Retro is in, we get it. But the trend is on the verge of played out thanks to an overflow of throwback-inspired kits from the world’s biggest manufacturers. While in some cases it still works, the time has come to create new classics instead of ones derivative of years past.
Let’s start with a quick trip to the Musée d’Orsay in Paris (I promise we’ll talk football in a moment). Located just an Ederson goal kick away from PSG’s Parc des Princes, the train-station-turned-museum is one of the world’s primary sanctuaries for Impressionism. A quick look around will familiarize you with a few important names — Manet, Monet, Renoir — and with them a collection of breathtakingly iconic paintings. When we see pioneering work, we’re reminded of the importance and unmistakability of originality.
Manet, Monet, and Renoir (I swear the footy is coming) were rebels of their times, painters who had to spit in the faces of their contemporaries to create something fresh. And when they became the soup du jour, another Orsay resident reared his one-eared head to usher in the Post-Impressionist era. Respecting the past means hanging it up and growing beyond it. Greatness in art is an act of rebellion, not replication.
Which brings us to Manchester United’s home kits this year. (That woke you up, didn’t it?) Their new adidas fits feature a throwback crest that calls back to the 1998-99 season, when the Red Devils won the Premier League, FA Cup, and Champions League. And at first glance, the decision seems perfect — a 20-year homage with Champions League hero Ole Gunnar Solskjaer now at the club’s helm. But look at the larger landscape of kits that have emerged both this and last year and you’ll see a pattern, one that United is using a somewhat awkward reunion to ride.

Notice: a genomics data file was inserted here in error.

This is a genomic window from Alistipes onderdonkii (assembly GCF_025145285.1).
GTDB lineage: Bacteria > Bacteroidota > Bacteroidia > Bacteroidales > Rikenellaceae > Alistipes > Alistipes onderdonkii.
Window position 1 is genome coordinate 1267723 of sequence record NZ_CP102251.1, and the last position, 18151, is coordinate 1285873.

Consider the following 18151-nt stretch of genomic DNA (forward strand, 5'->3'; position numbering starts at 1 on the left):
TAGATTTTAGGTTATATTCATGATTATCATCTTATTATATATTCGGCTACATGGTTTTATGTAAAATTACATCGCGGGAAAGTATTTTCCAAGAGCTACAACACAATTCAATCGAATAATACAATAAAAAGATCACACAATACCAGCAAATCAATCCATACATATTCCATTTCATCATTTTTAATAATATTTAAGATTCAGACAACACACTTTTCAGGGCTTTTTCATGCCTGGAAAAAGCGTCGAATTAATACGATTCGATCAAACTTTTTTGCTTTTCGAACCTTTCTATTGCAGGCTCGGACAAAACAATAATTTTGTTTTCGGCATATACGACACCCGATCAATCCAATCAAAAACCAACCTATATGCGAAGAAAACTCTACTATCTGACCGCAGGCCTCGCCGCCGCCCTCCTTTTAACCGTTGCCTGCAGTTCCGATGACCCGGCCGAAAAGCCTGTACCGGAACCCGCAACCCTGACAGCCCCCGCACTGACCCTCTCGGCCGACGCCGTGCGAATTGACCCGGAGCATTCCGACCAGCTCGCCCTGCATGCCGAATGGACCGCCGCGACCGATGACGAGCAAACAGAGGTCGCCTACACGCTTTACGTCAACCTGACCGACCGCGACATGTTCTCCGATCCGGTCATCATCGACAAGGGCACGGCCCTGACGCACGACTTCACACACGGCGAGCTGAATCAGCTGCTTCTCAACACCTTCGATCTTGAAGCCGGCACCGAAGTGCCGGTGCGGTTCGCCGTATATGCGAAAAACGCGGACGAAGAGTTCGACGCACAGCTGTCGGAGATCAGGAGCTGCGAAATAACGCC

In fact, leaked Nike third kits from around Europe suggest that retro is once again a bonafide theme this year, down to the old Nike Sportswear logo. If you remember, there were also plenty of throwback designs in the 2018 World Cup kits, especially from adidas.
We started in a museum because it’s important to note that there’s nothing wrong with honoring heritage. But remaking something is not creation, and that’s a distinction that football fans deserve to see reflected in the kits that pour out of factories.
It’s a nuance that’s easier to see when less time has passed. Imagine your favorite club releasing the same kit two years in a row — you’d feel reasonably robbed of something fresh, of a new look to associate with that year’s success or failure. It’s no different with retro kits. They certainly have their place on our walls and in our closets, at pickup matches and in the stands at games. But football is a sport of progress, of newness. And the shirts that the players wear when running onto the pitch should reflect that. Because what will happen when Man U lifts the Premier League trophy this year? Will the throwback crests stand for Ole’s heroics two decades ago or Pogba’s? (Someone write this prophecy down please.)
Now I understand why retro kits are in. The achievements that set the stage for today deserve applause, and brands and clubs need a guaranteed check. After all, who’s more nostalgic than football fans?
Design-wise, they’re even some of the freshest we have (Nigeria I’m looking at you). And there’s even a time and place for them. France celebrated their footballing century with a delicious kit in a Euro qualifier earlier this year against Iceland, and City sported a clean, sponsor-less gem during the Community Shield for their 125th anniversary. The single-game kit is like a print at the museum gift shop, a masterstroke in combining remembrance with revenue. And the best part — it doesn’t deprive us of something new.
But if big companies aren’t willing to part with the retro wave, it might be time for the independent kit makers do as the Impressionists before them and step up. If you’re reading this, you’re likely already aware of how football streetwear brands have been perfecting the art of the old school-new school crossover. Last week, Guerrilla FC released an homage to Mario Balotelli’s infamous shirtless celebration — not at all derivative of the Italy kit he shed, but designed to the spirit of the moment. If throwbacks are going to subsist, we deserve kits with flavor and contemporary takes that respectfully bow to their predecessors.
The spirit of innovation and creativity is very much alive for those willing to honor history by changing it. It’s a long shot, but let’s hope that today’s kit makers have the bravery to do the same — hang up the old kits and drive towards the future. And if they don’t, they should keep an eye over their shoulders. There are plenty of creators out there ready to put them in a museum.